On July 2nd, Linus Torvalds announced the release of the latest Linux kernel 4.12. In terms of commits and lines of code added, kernel 4.12 is a pretty big release. As a result, the total number of lines of code in Linux kernel is now 24.2 million.
Some of the important features in Linux kernel 4.12 are initial support for initial AMD’s Vega GPUs, along with NVIDIA GTX 1000 Pascal accelerate support. This release also introduced two new I/O schedulers. You can read more about this release in this dedicated article.
Having said that, we should now move on to the upgrade part and tell you how to install Linux kernel 4.12 on Ubuntu Linux, Linux Mint, and other Ubuntu flavors and derivates. For this, I’ll be describing two methods. Let’s tell you about them one by one:
Installing Linux kernel 4.12 on Ubuntu & Mint
Method 1: Installing kernel 4.12 using Ukuu utility
Installing or upgrading to a new Linux kernel isn’t an easy task for a Linux beginner. As upgrading to a newer Linux kernel ensures better hardware support and improved security, nobody should be deprived of doing that.
For making this easier for all, I’ve already written an article on how to upgrade Linux kernel using Ukuu utility. You can follow the instructions given there to install Ukuu on your machine. After doing that, launch Ukuu GUI by running the following command:
The next step involves choosing the right Linux kernel after Ukuu window populates all the available Linux kernels. The kernels with red Tux symbol are unstable. As shown below, you’ll spot the stable Linux kernel 4.12.
Select the kernel 4.12 and press the install button in the right pane. After doing so, reboot your machine and enjoy the updated kernel.
Method 2: Installing kernel 4.12 using packages from kernel.ubuntu.com
- The first step in this method is downloading the .deb kernel packages from kernel.ubuntu.com using Terminal. To do so, launch a Terminal window and run the following commands one by one for 64-bit machines:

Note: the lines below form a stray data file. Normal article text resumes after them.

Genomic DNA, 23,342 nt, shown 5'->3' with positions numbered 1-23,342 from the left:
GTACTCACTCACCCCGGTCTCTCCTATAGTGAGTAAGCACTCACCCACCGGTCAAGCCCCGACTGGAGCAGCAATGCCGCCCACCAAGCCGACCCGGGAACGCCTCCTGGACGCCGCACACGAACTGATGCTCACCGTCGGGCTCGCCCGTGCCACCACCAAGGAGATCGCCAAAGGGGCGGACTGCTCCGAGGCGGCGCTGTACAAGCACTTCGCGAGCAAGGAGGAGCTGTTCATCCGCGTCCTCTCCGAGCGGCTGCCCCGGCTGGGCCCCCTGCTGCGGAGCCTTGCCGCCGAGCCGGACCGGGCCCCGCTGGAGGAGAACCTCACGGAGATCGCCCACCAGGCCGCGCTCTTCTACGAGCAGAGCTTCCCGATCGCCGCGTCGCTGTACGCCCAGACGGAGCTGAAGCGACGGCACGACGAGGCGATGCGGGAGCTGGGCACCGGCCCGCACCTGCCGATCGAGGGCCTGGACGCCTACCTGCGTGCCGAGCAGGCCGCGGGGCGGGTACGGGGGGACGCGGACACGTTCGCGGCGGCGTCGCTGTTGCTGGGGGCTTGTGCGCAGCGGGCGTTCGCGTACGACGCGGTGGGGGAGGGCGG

1cd /tmp/1wget http://kernel.ubuntu.com/~kernel-ppa/mainline/v4.12/linux-headers-4.12.0-041200_4.12.0-041200.201707022031_all.deb1wget http://kernel.ubuntu.com/~kernel-ppa/mainline/v4.12/linux-headers-4.12.0-041200-generic_4.12.0-041200.201707022031_amd64.deb1wget http://kernel.ubuntu.com/~kernel-ppa/mainline/v4.12/linux-image-4.12.0-041200-generic_4.12.0-041200.201707022031_amd64.deb
2. For 32-bit systems, run the following commands one by one:1cd /tmp/1wget http://kernel.ubuntu.com/~kernel-ppa/mainline/v4.12/linux-headers-4.12.0-041200_4.12.0-041200.201707022031_all.deb1wget http://kernel.ubuntu.com/~kernel-ppa/mainline/v4.12/linux-headers-4.12.0-041200-generic_4.12.0-041200.201707022031_i386.deb1wget http://kernel.ubuntu.com/~kernel-ppa/mainline/v4.12/linux-image-4.12.0-041200-generic_4.12.0-041200.201707022031_i386.deb
3. Now install the .deb packages using the following command on your 64-bit or 32-bit machine:1sudo dpkg –i *.deb1sudo update–grub1sudo update–burg
5.After completing all these steps, close all applications and restart the computer. By running the following command, you can check the installed version of Linux kernel:1uname –r